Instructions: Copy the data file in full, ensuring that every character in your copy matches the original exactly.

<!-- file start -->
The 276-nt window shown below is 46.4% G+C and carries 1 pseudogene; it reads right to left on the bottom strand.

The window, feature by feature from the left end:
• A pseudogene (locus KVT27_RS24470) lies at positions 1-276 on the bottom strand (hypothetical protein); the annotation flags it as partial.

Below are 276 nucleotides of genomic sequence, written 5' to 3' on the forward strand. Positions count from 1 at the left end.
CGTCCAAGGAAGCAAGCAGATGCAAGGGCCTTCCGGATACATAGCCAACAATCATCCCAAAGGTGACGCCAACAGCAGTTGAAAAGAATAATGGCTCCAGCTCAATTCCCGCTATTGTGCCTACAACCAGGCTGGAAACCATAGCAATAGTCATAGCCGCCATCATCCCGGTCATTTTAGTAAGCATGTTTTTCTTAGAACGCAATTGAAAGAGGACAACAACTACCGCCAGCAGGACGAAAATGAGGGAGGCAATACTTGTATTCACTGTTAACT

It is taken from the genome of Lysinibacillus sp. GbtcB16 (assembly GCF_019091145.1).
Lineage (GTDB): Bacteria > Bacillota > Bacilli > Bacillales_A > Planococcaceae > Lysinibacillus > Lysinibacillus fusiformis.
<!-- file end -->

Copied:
The 276-nt window shown below is 46.4% G+C and carries 1 pseudogene; it reads right to left on the bottom strand.

The window, feature by feature from the left end:
• A pseudogene (locus KVT27_RS24470) lies at positions 1-276 on the bottom strand (hypothetical protein); the annotation flags it as partial.

Below are 276 nucleotides of genomic sequence, written 5' to 3' on the forward strand. Positions count from 1 at the left end.
CGTCCAAGGAAGCAAGCAGATGCAAGGGCCTTCCGGATACATAGCCAACAATCATCCCAAAGGTGACGCCAACAGCAGTTGAAAAGAATAATGGCTCCAGCTCAATTCCCGCTATTGTGCCTACAACCAGGCTGGAAACCATAGCAATAGTCATAGCCGCCATCATCCCGGTCATTTTAGTAAGCATGTTTTTCTTAGAACGCAATTGAAAGAGGACAACAACTACCGCCAGCAGGACGAAAATGAGGGAGGCAATACTTGTATTCACTGTTAACT

It is taken from the genome of Lysinibacillus sp. GbtcB16 (assembly GCF_019091145.1).
Lineage (GTDB): Bacteria > Bacillota > Bacilli > Bacillales_A > Planococcaceae > Lysinibacillus > Lysinibacillus fusiformis.